Putting service back in “game as service”

Game as service has become the default model in the mobile sphere. More often than not in that context “service” refers to the regular release of new content – whether it’s game modes, new levels or new items/characters/skins for purchase.

There is a fundamental aspect of service that is too often overlooked in all this. Without even going into the etymology of the word (google tells me service comes from the latin servus: slave), at the core of the notion of service lies the idea doing something for someone else. To serve is to provide something for someone else – not what the person serving wants to provide. It’s to provide what the recipient wants. Namely, catering to the users’ needs, preferences and desire.

 

Your game is not your game

One crucial thing to never lose sight of is that we don’t control what users do – the way they play our games. Of course, you are probably designing your game with some specific intention in mind (the way the game ought to be played). But user behavior will never perfectly match that design intention. The degree to which it differs can greatly vary – and I’m not even convinced the most successful games are the ones where the design intention and user behavior match the most. And that’s not (necessarily) the result of bad design, implementation or product strategy. An important part of the success of a game is simply out of our hands. That doesn’t mean we shouldn’t do everything we can to try to improve game performance – but it does have implications when thinking about how we can try to improve game performance. If we say “game as service” means giving users what they want and what’s most convenient for them, then we should start by being clear on what users want. And what users want is not always what we think is cool (or even what really is cool).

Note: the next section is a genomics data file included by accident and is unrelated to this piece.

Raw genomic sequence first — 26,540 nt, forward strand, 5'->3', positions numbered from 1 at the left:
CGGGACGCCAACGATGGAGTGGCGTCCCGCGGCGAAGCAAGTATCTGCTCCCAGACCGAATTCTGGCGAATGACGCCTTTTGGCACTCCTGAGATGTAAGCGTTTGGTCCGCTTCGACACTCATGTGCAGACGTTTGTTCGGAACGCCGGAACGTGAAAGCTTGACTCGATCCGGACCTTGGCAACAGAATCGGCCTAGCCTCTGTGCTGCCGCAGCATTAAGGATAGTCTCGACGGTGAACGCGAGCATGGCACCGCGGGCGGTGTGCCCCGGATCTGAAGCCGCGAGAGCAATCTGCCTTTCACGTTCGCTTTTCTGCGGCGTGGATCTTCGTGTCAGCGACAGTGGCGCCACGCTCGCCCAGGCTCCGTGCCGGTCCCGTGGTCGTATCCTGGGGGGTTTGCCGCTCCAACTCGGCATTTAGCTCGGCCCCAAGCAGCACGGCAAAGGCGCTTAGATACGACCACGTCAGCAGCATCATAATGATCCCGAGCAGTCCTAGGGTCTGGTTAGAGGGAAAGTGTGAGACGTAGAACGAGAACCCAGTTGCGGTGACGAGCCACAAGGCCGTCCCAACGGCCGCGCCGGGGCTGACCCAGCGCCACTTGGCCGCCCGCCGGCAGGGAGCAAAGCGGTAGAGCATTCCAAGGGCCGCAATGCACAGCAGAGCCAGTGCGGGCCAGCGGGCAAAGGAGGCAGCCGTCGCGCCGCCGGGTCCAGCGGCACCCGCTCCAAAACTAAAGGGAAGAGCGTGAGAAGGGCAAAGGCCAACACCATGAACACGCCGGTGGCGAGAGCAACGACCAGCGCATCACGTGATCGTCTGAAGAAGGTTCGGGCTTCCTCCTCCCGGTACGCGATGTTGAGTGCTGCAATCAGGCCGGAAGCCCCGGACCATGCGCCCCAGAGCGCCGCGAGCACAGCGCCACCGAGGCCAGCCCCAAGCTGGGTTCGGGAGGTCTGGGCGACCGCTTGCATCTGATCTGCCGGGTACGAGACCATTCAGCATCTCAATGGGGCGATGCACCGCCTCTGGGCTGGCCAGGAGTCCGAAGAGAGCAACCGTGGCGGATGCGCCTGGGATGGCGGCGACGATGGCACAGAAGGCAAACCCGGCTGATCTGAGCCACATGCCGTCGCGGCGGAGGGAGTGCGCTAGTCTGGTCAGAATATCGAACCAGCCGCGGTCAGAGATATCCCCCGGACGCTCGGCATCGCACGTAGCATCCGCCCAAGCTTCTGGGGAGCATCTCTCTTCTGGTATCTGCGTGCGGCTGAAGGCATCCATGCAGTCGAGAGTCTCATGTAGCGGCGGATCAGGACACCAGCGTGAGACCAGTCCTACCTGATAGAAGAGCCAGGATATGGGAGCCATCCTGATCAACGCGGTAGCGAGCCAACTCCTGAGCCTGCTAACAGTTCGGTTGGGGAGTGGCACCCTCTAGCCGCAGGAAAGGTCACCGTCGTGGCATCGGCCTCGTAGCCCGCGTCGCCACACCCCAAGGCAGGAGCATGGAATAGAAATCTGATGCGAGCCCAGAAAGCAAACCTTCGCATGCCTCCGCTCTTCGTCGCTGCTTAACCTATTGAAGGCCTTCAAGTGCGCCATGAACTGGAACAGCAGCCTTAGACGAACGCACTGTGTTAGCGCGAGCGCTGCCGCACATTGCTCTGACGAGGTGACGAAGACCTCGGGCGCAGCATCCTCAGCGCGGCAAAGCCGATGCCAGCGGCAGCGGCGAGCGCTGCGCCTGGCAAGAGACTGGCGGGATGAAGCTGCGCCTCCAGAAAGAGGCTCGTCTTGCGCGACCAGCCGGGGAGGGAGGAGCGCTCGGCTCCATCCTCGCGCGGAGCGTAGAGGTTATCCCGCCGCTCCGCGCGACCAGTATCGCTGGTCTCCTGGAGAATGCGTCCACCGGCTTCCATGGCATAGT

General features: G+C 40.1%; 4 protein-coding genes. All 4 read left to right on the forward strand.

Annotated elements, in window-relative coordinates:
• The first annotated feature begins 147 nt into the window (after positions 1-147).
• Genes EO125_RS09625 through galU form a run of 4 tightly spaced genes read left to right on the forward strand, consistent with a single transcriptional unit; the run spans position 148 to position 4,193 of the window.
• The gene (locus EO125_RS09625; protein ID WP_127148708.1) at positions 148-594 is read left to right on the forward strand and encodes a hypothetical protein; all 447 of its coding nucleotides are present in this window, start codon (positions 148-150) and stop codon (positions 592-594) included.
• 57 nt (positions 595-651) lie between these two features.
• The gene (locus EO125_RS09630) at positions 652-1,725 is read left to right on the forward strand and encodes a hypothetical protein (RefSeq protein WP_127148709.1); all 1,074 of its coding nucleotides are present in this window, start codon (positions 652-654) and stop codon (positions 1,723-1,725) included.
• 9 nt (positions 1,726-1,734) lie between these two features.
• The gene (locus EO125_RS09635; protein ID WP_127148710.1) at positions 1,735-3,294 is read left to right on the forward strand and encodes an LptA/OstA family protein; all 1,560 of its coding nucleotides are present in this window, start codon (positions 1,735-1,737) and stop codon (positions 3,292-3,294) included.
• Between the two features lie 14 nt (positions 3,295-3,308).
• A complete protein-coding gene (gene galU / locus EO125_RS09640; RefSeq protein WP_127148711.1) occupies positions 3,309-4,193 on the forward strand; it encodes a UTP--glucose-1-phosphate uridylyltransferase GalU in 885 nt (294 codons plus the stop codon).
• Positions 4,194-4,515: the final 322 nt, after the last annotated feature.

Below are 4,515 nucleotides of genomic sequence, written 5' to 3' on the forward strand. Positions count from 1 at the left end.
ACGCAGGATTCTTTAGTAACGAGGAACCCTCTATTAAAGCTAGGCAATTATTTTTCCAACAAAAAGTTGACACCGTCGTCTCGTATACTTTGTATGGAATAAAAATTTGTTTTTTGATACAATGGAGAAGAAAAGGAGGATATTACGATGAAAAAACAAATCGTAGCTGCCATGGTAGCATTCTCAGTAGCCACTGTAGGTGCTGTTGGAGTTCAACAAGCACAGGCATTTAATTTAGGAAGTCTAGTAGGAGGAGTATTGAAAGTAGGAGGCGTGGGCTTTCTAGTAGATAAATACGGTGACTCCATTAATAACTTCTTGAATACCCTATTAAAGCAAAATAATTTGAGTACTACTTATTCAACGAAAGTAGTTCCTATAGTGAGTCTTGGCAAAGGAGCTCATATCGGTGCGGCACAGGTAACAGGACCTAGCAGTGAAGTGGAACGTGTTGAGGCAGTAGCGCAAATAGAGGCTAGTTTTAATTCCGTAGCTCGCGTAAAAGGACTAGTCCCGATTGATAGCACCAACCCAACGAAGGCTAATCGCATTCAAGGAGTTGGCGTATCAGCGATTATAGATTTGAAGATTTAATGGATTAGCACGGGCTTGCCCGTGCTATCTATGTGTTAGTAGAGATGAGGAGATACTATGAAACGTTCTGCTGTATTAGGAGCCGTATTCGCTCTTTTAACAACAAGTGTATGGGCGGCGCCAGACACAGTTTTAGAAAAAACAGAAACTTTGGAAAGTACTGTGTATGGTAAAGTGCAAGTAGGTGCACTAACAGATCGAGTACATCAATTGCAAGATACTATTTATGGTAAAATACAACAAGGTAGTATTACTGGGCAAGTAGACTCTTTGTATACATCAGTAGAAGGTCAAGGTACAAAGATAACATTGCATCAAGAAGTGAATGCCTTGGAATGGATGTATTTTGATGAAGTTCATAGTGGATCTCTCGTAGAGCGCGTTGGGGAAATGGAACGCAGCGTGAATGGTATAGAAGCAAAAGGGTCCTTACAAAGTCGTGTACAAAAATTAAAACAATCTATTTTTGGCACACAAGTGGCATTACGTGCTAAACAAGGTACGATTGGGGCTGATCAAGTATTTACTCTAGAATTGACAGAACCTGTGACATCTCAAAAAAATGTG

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There are some clear and consistent behavior patterns that are found across all games. That applies to high level socio-economic factors: there are strong play patterns that follow the time of day or day of the week – and those patterns might be less pronounced during the summer. Conversion is something that consistently occurs early. Users who return to a game usually do so within a few hours of install, etc. So maybe you can decide you want to get users to play Wednesdays at 3:00am. Any system you come up with will probably be successful in getting a few individuals to come play according to your plan. But on aggregate you won’t be successful in leveraging your userbase.

The same logic also applies when considering game features and systems – although here we’re more at the level of cultural trends and audience preference. You might design the game with a specific intention in mind, but ultimately once it’s out in the wild users will play your game as they please – not as you intended. Maybe you designed an elaborate loop where users need to play PvP in order to get a resource that will provide them with a unique upgrade and a specific benefit in the campaign mode. Once your game is out there, you might see your users don’t play PvP – at all or as much as you were expecting. Or maybe users play PvP but don’t bother with the new upgrade tree – because they don’t find that benefit appealing or it’s too complicated or convoluted. Once you see that’s the case, what are your options?

The main question in that context is: is the goal to get users to play PvP, or is your goal to better monetize your users (or any other outcome)? There’s a (very mistaken in my opinion – and backed up by quite a few examples) belief that the sunk cost fallacy will be a strong motivator for user behavior in your game. I’ve rather seen that this applies more to people in the gaming industry. Having spent time, effort – and love – into a feature isn’t enough of a reason to make users engage with that feature. One of the big risks is when your game becomes an end in itself. In other words, when you’re focusing on what your game is more than what it does.